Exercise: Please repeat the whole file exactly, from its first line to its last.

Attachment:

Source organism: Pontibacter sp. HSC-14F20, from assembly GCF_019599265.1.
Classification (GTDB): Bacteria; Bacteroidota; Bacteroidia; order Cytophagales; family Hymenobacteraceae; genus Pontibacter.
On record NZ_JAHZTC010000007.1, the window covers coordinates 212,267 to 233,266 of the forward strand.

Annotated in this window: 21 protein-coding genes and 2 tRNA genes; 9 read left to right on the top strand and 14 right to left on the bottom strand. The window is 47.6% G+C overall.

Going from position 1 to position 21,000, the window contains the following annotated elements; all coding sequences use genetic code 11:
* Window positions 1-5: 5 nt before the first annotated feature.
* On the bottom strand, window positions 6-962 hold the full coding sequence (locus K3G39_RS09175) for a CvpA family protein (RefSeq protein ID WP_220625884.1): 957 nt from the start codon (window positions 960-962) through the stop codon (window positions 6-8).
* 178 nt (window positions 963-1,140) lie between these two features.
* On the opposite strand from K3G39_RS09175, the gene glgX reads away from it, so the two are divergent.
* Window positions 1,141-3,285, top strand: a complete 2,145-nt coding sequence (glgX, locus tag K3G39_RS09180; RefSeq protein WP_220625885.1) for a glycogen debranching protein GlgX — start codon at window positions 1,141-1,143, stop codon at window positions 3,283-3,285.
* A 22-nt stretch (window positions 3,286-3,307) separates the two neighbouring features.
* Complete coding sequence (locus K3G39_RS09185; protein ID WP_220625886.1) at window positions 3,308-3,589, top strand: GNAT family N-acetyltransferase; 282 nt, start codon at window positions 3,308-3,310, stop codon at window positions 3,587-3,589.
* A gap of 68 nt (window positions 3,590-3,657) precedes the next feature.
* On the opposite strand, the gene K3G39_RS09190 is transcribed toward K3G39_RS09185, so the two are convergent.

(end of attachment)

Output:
Source organism: Pontibacter sp. HSC-14F20, from assembly GCF_019599265.1.
Classification (GTDB): Bacteria; Bacteroidota; Bacteroidia; order Cytophagales; family Hymenobacteraceae; genus Pontibacter.
On record NZ_JAHZTC010000007.1, the window covers coordinates 212,267 to 233,266 of the forward strand.

Annotated in this window: 21 protein-coding genes and 2 tRNA genes; 9 read left to right on the top strand and 14 right to left on the bottom strand. The window is 47.6% G+C overall.

Going from position 1 to position 21,000, the window contains the following annotated elements; all coding sequences use genetic code 11:
* Window positions 1-5: 5 nt before the first annotated feature.
* On the bottom strand, window positions 6-962 hold the full coding sequence (locus K3G39_RS09175) for a CvpA family protein (RefSeq protein ID WP_220625884.1): 957 nt from the start codon (window positions 960-962) through the stop codon (window positions 6-8).
* 178 nt (window positions 963-1,140) lie between these two features.
* On the opposite strand from K3G39_RS09175, the gene glgX reads away from it, so the two are divergent.
* Window positions 1,141-3,285, top strand: a complete 2,145-nt coding sequence (glgX, locus tag K3G39_RS09180; RefSeq protein WP_220625885.1) for a glycogen debranching protein GlgX — start codon at window positions 1,141-1,143, stop codon at window positions 3,283-3,285.
* A 22-nt stretch (window positions 3,286-3,307) separates the two neighbouring features.
* Complete coding sequence (locus K3G39_RS09185; protein ID WP_220625886.1) at window positions 3,308-3,589, top strand: GNAT family N-acetyltransferase; 282 nt, start codon at window positions 3,308-3,310, stop codon at window positions 3,587-3,589.
* A gap of 68 nt (window positions 3,590-3,657) precedes the next feature.
* On the opposite strand, the gene K3G39_RS09190 is transcribed toward K3G39_RS09185, so the two are convergent.